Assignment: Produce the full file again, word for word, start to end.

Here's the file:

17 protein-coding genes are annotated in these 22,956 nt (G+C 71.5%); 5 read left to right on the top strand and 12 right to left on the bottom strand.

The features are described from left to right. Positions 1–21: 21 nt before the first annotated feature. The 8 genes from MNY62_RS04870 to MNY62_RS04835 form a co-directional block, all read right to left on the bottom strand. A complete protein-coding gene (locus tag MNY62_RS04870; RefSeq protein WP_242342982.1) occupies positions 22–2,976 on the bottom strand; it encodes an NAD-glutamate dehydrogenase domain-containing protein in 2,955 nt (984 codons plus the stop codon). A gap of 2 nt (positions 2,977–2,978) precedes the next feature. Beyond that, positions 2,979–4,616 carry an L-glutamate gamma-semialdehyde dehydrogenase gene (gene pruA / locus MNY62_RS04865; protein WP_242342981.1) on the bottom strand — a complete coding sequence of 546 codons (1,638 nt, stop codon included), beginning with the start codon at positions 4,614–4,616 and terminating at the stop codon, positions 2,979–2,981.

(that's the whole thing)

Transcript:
17 protein-coding genes are annotated in these 22,956 nt (G+C 71.5%); 5 read left to right on the top strand and 12 right to left on the bottom strand.

The features are described from left to right. Positions 1–21: 21 nt before the first annotated feature. The 8 genes from MNY62_RS04870 to MNY62_RS04835 form a co-directional block, all read right to left on the bottom strand. A complete protein-coding gene (locus tag MNY62_RS04870; RefSeq protein WP_242342982.1) occupies positions 22–2,976 on the bottom strand; it encodes an NAD-glutamate dehydrogenase domain-containing protein in 2,955 nt (984 codons plus the stop codon). A gap of 2 nt (positions 2,977–2,978) precedes the next feature. Beyond that, positions 2,979–4,616 carry an L-glutamate gamma-semialdehyde dehydrogenase gene (gene pruA / locus MNY62_RS04865; protein WP_242342981.1) on the bottom strand — a complete coding sequence of 546 codons (1,638 nt, stop codon included), beginning with the start codon at positions 4,614–4,616 and terminating at the stop codon, positions 2,979–2,981.